The decision has been widely interpreted as a piece of republican grumpiness, an ideological boycott, but I hope the BBC, which has not always been steady under external pressure, stands by its man. This seems to me to be a piece of mature, intelligent and even sensitive news judgement, evidence that the corporation's journalists make their decisions on the basis of individual cases rather than a spurious consensus about the traditions of their profession or their nation.
Here is a young man, a carpenter and restaurateur by trade, who surely has only the mildest curiosity value even to those who consider themselves monarchists. He would matter historically (and thus to serious journalism) only in the highly unlikely circumstances of virtually all his blood relatives - many of them now scarcely on speaking terms - sailing off together into tax exile on the royal yacht Britannia. So his marriage is no more a serious story than that of Naomi Campbell and Adam Clayton: rather less so, in fact, as at least the supermodel and the rock star have come to celebrity through their own efforts rather than an accident of bloodline, a freak of genes.
There will be those, mainly of the older generation, who believe that the bloodline Viscount Linley represents, in however diluted a form, is worthy of coverage, regardless of the events involved. But it is in this respect that the BBC's news judgement was most impressively sensitive, both historically and personally. There exists much evidence - through poll and anecdote and the size of the print runs for disrespectful exposes - that the mystique and respect accorded to the Royal Family have significantly diminished. This social shift is a phenomenon far more widespread than the growth of specifically Republican sentiment. The ending of the divine right of royals to airtime is a quite proper response to this cultural realignment.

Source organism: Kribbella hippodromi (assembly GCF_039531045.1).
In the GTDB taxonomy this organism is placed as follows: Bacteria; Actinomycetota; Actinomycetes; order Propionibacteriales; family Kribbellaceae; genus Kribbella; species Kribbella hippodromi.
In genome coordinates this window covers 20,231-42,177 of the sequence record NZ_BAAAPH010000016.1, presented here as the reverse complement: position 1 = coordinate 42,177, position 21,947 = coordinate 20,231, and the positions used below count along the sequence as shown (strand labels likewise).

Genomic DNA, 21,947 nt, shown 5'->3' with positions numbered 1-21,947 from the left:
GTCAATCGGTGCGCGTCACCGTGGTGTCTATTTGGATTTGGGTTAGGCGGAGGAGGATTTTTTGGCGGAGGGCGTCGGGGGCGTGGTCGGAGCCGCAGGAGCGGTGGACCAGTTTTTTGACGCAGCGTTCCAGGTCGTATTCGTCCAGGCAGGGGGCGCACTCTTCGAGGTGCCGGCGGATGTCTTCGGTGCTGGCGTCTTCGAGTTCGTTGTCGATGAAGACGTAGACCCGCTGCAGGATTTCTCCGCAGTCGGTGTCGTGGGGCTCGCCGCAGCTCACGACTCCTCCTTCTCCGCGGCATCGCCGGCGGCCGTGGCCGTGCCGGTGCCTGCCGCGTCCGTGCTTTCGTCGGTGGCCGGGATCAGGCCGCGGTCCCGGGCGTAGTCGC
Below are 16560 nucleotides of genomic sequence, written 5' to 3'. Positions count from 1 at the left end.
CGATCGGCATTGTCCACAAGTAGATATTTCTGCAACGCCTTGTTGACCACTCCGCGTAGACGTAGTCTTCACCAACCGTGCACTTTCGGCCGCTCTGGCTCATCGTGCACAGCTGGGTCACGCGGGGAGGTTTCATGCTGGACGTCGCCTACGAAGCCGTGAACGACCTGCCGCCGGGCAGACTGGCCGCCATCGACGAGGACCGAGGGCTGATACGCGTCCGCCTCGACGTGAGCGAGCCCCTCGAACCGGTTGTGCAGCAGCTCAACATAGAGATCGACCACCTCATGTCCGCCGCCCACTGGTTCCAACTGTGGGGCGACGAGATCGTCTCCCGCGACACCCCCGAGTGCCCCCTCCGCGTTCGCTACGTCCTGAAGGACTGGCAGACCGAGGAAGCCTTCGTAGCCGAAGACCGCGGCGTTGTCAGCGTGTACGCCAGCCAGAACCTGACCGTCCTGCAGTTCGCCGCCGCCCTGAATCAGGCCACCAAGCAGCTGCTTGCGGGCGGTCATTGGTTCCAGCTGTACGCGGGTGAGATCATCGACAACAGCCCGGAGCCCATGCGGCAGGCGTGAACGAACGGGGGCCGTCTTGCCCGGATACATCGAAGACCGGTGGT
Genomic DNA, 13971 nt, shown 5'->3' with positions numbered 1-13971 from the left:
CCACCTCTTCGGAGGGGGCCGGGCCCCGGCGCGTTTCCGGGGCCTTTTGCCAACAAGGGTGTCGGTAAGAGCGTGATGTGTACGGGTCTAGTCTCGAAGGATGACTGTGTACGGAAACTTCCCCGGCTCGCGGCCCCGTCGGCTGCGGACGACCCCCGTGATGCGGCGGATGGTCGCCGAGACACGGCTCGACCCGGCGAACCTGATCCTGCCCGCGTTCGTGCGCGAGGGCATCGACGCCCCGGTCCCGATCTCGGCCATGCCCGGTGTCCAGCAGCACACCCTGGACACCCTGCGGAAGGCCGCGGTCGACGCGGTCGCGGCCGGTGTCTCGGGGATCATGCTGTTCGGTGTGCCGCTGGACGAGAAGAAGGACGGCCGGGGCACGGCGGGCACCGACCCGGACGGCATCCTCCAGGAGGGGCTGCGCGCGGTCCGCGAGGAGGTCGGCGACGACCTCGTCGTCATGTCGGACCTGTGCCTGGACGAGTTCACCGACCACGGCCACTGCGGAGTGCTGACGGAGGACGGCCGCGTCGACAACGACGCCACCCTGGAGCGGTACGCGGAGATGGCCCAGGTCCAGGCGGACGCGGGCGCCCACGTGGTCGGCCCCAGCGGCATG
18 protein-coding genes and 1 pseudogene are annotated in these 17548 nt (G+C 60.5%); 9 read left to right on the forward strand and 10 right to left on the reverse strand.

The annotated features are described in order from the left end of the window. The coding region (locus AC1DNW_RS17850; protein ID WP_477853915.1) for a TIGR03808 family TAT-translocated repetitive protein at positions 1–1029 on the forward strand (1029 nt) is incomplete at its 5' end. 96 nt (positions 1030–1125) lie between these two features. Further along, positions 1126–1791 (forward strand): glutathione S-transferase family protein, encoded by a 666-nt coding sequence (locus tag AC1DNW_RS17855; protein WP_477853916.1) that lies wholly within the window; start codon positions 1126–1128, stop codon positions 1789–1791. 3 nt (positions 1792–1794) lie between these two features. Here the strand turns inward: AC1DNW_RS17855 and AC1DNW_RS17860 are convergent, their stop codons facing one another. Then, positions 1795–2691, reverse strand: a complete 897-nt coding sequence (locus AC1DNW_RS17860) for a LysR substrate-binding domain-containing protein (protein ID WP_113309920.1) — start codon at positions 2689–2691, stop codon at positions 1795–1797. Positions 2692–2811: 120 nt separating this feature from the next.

There is also the delicate question of the particular species of event that the BBC declined to screen. You could argue that for the bulletin to make much fuss of a royal wedding, given the outcome of the previous ones, would have been a little like giving a second peak-time series to a juggler who had dropped all the balls in the first set of shows. It could be regarded as a generous and charitable act to accord some privacy to these latest, minor entrants to the media circus, particularly as the public hoo-ha over the original ceremony is traditionally one of the excuses used by the media to justify later intrusion into the royal marriages. Indeed, it suddenly occurs to me that the editor of the Nine O'Clock News may be a rabid monarchist and that his loyal instinct to protect the family from future ridicule has been, on this occasion, sadly misunderstood.